It was a great pleasure to visit the prestigious Taipei Municipal Renai Junior High School last Friday to learn about the program the institution has developed to educate its students about advanced technologies like AI.
The goal of the program, as the school principal emphasized during his presentation, goes beyond simply teaching students narrow technical skills such as how to code or build a robot. Its overall objective is to provide a holistic framework for students to improve their critical thinking and problem solving abilities so that they can harness technology tools to make a greater contribution to society. Continue reading Notes from the field: learning AI with the VIA Pixetto visual sensor
Autonomous delivery vehicles have the potential to be much more than a replacement or extension of existing delivery services. With a powerful computing system inside them, they will be able to go beyond simply transporting goods or meals from a logistics hub to a consumer’s home to providing a wealth of new last-mile services that improve convenience, security, and health for individual consumers and the community at large.
In addition to core navigation and safety functionality such as 360° surround view video, long and short-range radar, and LiDAR, autonomous delivery vehicles will be able to support a huge selection of additional features and applications to meet individual and community needs – such as facial recognition to ensure that the right person is picking up the delivery and even thermal sensors for scanning the temperature of workers and other people who come close to the vehicle. Continue reading notes from the field: enabling new last-mile services with autonomous delivery vehicles
How long will it be before autonomous delivery vehicles become a commonplace sight on the streets of our towns and cities?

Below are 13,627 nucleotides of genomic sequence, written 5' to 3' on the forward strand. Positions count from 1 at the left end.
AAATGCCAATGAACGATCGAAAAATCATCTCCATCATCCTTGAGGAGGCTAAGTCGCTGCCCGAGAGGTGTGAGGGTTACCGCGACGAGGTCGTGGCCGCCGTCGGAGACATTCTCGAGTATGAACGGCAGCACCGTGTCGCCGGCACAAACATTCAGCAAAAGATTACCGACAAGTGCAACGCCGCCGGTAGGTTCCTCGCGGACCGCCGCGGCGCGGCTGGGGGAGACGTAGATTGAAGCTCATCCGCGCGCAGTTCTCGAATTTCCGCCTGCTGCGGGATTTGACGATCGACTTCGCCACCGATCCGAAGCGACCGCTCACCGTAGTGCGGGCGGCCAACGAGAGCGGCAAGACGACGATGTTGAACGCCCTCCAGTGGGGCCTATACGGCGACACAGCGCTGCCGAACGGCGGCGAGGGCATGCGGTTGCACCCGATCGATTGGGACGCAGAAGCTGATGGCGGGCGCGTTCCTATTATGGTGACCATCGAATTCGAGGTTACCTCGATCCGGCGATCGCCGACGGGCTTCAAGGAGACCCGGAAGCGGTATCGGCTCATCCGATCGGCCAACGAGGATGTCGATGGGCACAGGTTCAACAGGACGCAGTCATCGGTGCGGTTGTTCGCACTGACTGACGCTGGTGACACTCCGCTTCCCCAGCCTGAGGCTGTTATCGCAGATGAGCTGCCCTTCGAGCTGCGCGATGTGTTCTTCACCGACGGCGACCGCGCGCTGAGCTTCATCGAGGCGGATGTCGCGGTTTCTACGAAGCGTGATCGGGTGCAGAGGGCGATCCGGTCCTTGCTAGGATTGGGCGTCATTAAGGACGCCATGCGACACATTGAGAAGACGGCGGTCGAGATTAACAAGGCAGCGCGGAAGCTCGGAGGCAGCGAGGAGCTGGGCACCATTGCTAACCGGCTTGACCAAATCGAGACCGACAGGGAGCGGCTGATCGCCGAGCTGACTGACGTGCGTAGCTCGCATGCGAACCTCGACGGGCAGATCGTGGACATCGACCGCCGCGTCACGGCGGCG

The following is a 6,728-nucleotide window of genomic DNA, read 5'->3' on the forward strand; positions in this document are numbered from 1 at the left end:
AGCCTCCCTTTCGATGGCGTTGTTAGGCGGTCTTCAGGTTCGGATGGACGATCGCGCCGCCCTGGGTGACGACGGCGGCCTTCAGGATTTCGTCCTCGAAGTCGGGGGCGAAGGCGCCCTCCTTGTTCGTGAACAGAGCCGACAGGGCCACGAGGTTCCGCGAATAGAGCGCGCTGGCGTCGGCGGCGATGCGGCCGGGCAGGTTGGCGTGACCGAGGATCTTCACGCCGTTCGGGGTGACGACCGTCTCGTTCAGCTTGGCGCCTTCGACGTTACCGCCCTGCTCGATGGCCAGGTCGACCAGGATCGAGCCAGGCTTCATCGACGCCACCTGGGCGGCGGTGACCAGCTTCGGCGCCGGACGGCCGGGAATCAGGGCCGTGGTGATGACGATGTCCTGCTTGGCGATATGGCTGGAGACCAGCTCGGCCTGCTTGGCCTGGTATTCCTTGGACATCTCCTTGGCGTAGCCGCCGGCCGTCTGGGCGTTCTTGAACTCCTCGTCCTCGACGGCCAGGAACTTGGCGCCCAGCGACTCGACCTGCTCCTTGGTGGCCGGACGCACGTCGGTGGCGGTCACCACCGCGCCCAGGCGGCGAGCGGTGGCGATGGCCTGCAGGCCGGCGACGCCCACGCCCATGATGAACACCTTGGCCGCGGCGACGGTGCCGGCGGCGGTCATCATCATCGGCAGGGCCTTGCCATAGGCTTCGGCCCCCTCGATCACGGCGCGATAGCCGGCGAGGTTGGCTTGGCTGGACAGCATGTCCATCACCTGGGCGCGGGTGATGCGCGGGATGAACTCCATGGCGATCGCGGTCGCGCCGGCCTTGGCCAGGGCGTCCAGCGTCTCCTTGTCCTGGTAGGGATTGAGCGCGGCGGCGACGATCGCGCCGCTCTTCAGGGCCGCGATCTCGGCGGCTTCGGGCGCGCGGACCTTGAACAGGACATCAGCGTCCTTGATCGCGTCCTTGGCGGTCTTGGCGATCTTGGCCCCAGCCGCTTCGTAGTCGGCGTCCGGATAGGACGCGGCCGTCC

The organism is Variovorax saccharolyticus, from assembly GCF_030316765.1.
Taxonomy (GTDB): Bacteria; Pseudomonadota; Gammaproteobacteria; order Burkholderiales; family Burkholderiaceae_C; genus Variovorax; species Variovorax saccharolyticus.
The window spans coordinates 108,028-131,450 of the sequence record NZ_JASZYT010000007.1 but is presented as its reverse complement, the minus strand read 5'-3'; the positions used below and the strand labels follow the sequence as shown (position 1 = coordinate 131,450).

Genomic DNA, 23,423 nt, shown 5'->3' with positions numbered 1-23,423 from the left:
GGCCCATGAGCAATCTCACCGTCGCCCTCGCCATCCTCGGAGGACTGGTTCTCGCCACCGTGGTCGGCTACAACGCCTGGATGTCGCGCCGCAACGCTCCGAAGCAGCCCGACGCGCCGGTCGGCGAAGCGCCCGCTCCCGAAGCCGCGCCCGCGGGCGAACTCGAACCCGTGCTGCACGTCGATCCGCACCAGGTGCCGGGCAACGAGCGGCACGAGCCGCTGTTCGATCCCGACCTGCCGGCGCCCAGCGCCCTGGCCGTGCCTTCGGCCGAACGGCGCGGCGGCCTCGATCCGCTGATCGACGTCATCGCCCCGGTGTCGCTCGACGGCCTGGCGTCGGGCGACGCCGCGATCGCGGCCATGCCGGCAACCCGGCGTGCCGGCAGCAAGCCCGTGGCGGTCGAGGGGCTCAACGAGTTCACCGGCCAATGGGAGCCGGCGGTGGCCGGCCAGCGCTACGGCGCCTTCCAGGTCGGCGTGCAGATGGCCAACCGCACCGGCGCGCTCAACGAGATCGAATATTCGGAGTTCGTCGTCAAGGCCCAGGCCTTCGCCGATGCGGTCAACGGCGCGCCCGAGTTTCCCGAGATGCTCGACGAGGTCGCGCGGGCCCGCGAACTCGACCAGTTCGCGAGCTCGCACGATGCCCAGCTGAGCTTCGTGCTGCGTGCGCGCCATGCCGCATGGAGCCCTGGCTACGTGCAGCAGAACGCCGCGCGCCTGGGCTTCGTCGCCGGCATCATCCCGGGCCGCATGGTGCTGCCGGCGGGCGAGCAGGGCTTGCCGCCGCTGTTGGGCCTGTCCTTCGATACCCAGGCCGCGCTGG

Perhaps this will happen much sooner than many people think. Demand for such devices looks set to explode as delivery and logistics companies look to reduce operational costs and expand the range and convenience of the services they offer without having to hire additional drivers. According to a recent AutoSens blog article, there are already over thirty companies providing autonomous delivery solutions in China – with many more expected to pile into the market. In the US, a growing number of retailers such as Walmart, Kroger, Lowes, and Target have also started testing autonomous deliveries using vehicles from the likes of Nuro, Ford, and Waymo. Continue reading Notes from the field: when will autonomous delivery vehicles become a commonplace sight?
It’s hard to be optimistic when it comes to predicting how the mobility market will develop as more and more countries gradually emerge from the Covid-19 lockdown.
One key question is whether the traditional auto industry will be able to recover from its catastrophic drop in sales once people are allowed to hit the road again. The fragile state of the global economy and the growing popularity of remote working practices and on-demand grocery and meal delivery services suggest that achieving a recovery will be challenging to put it mildly. In the short term at least, it’s likely that auto makers will have to put a lot of long-term development projects on hold as they grapple with today’s grim economic realities. Continue reading Notes from the field: promising new seeds of mobility?
Given the turbulent times that Confucius lived in, it shouldn’t come as any surprise that there are plenty of passages in the Analects that resonate with the difficult times that we ourselves are experiencing.
The one I find most resonant is in 9.28, were Confucius quotes an ancient saying: “It’s only in the cold of winter that you realize that the pines and cypresses are the last to wither.” The key point he is making is that it is only when tough times arrive that people reveal their true character. While it’s all too easy to prosper in the soft warmth of summer without any real effort, it’s a lot more difficult to make it through the harsh cold of winter. Continue reading Notes from the field: it’s only in the cold of winter